Also known as a “gas turbine” or a “combustion turbine”, the turbine engine is a type of internal combustion engine categorized by its use of a special type of oxidizer mixed with fuel and combusted in a carefully designed combustion chamber. Turbine engines convert energy into a type of mechanical-based motion to power aircraft, trains, ships, electrical generators, pumps, gas compressors, and tanks.
There are three main components of a turbine engine: the upstream rotating gas compressor, the downstream turbine, and the combustion chamber. Energy is created and added a stream of gas in the combustion chamber. Air and fuel mix and then ignited, increasing the pressure, which in turn causes the fuel to experience higher levels of combustion and an overall increase in temperature. Then, the mixture is sent to the turbine where the gas flow starts to move in high volumes and at a very fast rate. Afterward, it moves to a specially designed nozzle that emits the fluid mixture over the blades on the engine which spin and power the compressor. Eventually, the emitted pressure and overall temperature dissipate.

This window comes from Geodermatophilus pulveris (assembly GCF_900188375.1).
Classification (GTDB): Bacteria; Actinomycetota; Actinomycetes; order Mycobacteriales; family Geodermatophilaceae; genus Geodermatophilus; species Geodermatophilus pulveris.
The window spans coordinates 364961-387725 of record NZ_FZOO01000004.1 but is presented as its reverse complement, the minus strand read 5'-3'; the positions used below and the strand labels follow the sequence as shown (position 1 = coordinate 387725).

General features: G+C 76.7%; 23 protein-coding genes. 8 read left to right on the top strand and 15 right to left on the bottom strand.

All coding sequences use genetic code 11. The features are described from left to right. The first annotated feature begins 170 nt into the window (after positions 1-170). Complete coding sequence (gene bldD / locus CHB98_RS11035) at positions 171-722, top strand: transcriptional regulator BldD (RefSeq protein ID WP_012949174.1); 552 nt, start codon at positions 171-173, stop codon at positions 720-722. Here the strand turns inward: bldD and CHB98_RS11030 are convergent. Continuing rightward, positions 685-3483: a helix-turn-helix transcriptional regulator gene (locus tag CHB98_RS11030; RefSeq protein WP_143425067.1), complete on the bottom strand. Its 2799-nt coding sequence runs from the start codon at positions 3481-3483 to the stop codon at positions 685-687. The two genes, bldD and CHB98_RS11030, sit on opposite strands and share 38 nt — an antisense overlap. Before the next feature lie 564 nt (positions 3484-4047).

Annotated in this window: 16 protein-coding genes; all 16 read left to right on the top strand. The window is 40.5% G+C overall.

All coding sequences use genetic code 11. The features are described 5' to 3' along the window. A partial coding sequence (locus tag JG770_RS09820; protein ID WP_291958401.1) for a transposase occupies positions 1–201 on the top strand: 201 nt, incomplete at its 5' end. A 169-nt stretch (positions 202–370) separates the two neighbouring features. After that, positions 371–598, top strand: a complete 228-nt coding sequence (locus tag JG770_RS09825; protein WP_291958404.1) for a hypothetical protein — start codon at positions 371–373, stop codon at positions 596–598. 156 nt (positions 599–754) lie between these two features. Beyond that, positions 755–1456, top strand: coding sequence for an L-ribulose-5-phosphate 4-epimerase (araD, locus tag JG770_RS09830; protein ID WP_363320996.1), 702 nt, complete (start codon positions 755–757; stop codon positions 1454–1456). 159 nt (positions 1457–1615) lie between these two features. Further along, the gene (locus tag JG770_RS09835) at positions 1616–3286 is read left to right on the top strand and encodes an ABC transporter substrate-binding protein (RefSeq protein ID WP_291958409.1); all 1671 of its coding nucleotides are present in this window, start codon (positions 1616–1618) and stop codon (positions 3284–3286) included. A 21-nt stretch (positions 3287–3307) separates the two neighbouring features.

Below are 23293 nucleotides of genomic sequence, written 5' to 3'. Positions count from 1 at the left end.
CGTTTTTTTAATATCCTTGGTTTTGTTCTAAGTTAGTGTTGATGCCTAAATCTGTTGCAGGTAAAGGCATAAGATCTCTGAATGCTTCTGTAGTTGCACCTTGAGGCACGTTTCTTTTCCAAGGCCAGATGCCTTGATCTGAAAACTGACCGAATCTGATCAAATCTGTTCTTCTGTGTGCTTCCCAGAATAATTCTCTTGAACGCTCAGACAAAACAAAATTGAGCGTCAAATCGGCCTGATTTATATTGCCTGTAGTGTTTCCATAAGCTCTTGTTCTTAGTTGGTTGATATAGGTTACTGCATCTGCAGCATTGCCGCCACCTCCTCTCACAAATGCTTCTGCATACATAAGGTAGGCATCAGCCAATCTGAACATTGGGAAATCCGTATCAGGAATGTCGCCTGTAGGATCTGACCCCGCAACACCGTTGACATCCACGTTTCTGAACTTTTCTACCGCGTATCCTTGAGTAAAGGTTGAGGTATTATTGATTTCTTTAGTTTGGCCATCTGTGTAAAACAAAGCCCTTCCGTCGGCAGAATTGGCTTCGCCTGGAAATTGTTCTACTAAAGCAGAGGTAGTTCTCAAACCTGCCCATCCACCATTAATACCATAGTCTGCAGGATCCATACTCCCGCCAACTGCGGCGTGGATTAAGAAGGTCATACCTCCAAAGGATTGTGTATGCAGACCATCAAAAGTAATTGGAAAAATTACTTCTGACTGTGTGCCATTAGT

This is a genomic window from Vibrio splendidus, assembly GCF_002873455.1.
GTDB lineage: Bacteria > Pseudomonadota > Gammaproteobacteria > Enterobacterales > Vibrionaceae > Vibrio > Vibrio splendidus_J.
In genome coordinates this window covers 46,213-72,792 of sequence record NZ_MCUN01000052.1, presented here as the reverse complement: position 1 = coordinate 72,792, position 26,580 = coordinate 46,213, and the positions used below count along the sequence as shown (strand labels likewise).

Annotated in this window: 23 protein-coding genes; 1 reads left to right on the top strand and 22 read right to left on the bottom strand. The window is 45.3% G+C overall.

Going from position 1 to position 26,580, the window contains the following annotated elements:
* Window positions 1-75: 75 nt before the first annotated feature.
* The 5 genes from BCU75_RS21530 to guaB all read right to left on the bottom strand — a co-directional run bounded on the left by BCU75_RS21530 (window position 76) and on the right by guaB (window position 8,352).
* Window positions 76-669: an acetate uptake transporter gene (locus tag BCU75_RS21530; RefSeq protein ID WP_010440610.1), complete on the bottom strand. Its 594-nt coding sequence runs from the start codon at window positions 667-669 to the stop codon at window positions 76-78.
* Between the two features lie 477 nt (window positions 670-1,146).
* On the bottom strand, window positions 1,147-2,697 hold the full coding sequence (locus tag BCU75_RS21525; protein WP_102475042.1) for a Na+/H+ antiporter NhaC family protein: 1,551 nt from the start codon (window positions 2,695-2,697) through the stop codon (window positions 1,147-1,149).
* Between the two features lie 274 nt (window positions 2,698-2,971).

Compared to standard engines that use pistons, turbine engines are significantly simpler in operation but are more powerful in energy output. Turbine engines are considered simpler than standard engines because out of all the parts, there is only one main component that is considered a moving part. On the other hand, piston engines have dozens of individually moving parts. Turbine engines are also more optimal than standard engines. They’re designed to run optimally in lower pressures and higher altitudes, operate at higher velocities, have better internal lubrication, and support more weight while still providing more power than standard engines. As a result, turbine engines are considered the more popular and optimal choice amount manufacturers in many industries.
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